Pity the poor commencement speaker, for his is a doomed assignment. Being tasked to give inspirational advice practically begs for the recitation of clichés. He is the one person standing between impatient graduates and the diplomas they've worked years to earn. And their audience is wearing sweaty polyester robes and ridiculous hats—and is also, often, terribly hungover.
Despite these considerable obstacles, every once in a while a commencement speech achieves greatness. And when they're great, they soar. "The best ones really honor the occasion," says Tony Balis of the Humanity Initiative, a nonprofit that culls and curates commencement addresses. "They have to be intelligent, relevant, original, and connective to the audience in a real way. It has to be charged with an emotional honesty and intensity. It's a rare audience because it's such a transitory audience. It is a single moment in time and it is an evanescent exercise."
The best way to judge a speech is to hear it, Balis says. "It's a thrilling thing to read them, but it's more thrilling to be there among the students and faculty and experience the laughter and tears and hear the truth." Still, here are excerpts from some that we think deserve to be read again and again, no matter what year you graduated.
Stanford University, 2005
When I was 17, I read a quote that went something like: "If you live each day as if it was your last, someday you'll most certainly be right." It made an impression on me, and since then, for the past 33 years, I have looked in the mirror every morning and asked myself: "If today were the last day of my life, would I want to do what I am about to do today?" And whenever the answer has been "No" for too many days in a row, I know I need to change something. Remembering that I'll be dead soon is the most important tool I've ever encountered to help me make the big choices in life. Because almost everything—all external expectations, all pride, all fear of embarrassment or failure--these things just fall away in the face of death, leaving only what is truly important. Remembering that you are going to die is the best way I know to avoid the trap of thinking you have something to lose. You are already naked. There is no reason not to follow your heart.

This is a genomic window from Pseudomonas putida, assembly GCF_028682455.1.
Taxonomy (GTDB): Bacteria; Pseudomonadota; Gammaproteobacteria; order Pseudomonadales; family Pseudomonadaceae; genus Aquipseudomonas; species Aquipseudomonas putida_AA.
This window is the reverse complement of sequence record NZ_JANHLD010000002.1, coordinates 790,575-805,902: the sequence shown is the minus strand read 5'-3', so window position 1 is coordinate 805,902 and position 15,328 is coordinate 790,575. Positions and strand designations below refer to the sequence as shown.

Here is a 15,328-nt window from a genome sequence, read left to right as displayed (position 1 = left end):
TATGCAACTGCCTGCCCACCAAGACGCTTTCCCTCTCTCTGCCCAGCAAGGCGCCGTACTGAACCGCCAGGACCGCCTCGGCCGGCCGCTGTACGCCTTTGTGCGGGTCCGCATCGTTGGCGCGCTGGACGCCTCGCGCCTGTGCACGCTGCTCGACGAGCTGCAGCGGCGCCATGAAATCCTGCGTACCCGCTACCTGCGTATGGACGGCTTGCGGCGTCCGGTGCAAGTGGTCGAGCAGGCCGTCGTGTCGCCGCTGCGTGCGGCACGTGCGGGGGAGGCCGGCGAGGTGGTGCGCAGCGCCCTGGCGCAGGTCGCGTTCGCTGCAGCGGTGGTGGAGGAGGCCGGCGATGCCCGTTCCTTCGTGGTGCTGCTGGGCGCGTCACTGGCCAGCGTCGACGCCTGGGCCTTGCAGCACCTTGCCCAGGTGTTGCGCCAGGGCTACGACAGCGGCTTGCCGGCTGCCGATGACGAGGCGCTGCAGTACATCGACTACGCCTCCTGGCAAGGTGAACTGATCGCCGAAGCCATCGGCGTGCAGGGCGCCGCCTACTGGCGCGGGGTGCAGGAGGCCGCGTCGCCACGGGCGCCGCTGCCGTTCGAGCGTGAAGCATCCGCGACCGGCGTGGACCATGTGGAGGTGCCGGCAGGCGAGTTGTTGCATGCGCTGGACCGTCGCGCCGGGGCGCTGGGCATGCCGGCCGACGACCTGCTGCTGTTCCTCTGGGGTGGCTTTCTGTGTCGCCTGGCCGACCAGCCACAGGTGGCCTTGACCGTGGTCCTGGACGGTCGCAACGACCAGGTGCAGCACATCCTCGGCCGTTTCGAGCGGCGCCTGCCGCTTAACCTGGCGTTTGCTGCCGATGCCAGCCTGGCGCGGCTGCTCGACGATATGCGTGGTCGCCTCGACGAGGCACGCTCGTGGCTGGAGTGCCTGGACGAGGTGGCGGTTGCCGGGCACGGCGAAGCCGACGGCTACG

Harvard University, 2000
I've dwelled on my failures today because, as graduates of Harvard, your biggest liability is your need to succeed. Your need to always find yourself on the sweet side of the bell curve. Because success is a lot like a bright, white tuxedo. You feel terrific when you get it, but then you're desperately afraid of getting it dirty, of spoiling it in any way. I left the cocoon of Harvard, I left the cocoon of Saturday Night Live, I left the cocoon of The Simpsons. And each time it was bruising and tumultuous. And yet, every failure was freeing, and today I'm as nostalgic for the bad as I am for the good. So, that's what I wish for all of you: the bad as well as the good. Fall down, make a mess, break something occasionally. And remember that the story is never over. If it's all right, I'd like to read a little something from just this year: " … Conan himself is not only the quickest and most inventive wit of his generation, but quite possibly the greatest host ever." Ladies and gentlemen, I wrote that this morning, as proof that, when all else fails, there's always delusion. I'll go now, to make bigger mistakes and to embarrass this fine institution even more. But let me leave you with one last thought: if you can laugh at yourself loud and hard every time you fall, people will think you're drunk.